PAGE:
Fortescue is digging in its heels. Here there are bumper stickers everywhere that read “No Retreat.” Downe Township’s Gandy’s Beach, a community of a few dozen homes along a single beachfront street, lost its marina completely. Nevertheless, construction cranes prove its homeowners are determined.
Time to get out
“Most people don’t know there’s a west coast shore of New Jersey. It’s a place that’s totally foreign for most Philadelphians, as it was for me,” said Tony Novak, an accountant and environmental activist who discovered Cumberland County by chance 30 years ago and never left. “I had no idea about the Delaware Bay — the culture, the economy, and the mindset. This is the deep south.”
Novak lives in Money Island, a saltmarsh peninsula in Downe Township, between Fortescue and Bay Point. This is where “no retreat” meets pro-retreat.
“On my road there are about 10 habitable houses. About seven have not been occupied for any significant amount of time. They have sat empty,” said Novak. “Although they have put stickers, ‘No Retreat,’ on their deck, that is not their actions. They are not committed here. This is a ghost town.”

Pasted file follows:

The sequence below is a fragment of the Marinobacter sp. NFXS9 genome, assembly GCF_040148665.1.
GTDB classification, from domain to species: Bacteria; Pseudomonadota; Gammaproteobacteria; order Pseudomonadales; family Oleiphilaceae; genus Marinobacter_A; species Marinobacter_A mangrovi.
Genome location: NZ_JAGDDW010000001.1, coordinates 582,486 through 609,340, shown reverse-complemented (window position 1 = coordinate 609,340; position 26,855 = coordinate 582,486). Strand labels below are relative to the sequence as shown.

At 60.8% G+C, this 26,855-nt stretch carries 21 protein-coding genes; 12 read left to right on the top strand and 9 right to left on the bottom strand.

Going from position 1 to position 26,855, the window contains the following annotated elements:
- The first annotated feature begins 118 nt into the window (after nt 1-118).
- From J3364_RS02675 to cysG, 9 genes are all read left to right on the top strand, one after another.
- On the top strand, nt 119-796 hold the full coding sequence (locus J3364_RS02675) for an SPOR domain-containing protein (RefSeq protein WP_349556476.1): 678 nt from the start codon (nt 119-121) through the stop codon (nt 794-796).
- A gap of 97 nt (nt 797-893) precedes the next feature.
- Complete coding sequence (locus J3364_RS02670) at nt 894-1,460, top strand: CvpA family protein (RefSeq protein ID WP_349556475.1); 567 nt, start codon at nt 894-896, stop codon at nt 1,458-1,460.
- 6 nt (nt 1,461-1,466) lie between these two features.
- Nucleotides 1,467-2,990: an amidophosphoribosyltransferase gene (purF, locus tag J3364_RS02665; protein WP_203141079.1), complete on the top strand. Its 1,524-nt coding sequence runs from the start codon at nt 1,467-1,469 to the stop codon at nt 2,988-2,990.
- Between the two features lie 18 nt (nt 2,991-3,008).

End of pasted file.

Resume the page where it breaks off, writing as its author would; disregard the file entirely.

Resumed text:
Novak wants to get out. He owns 17 lots in Money Island, plus the Island’s marina, and has been talking to the DEP about selling the whole package at a loss.
He says it is not the rising sea levels that doom Money Island, it’s property taxes. Beachfront houses are taxed based on assessments of more than twice what they can be sold for on the market. A homeowner paying $2,500 in taxes can sell — if lucky — at about $20,000.
“The chances of a ‘no retreat’ policy for residential communities on the Delaware Bay is very slim,” said Novak. “The ability to save our shoreline exists — we have the money. It’s the political will. It’s inconceivable for me — see the number of zeros on the bottom line — that we will save communities.”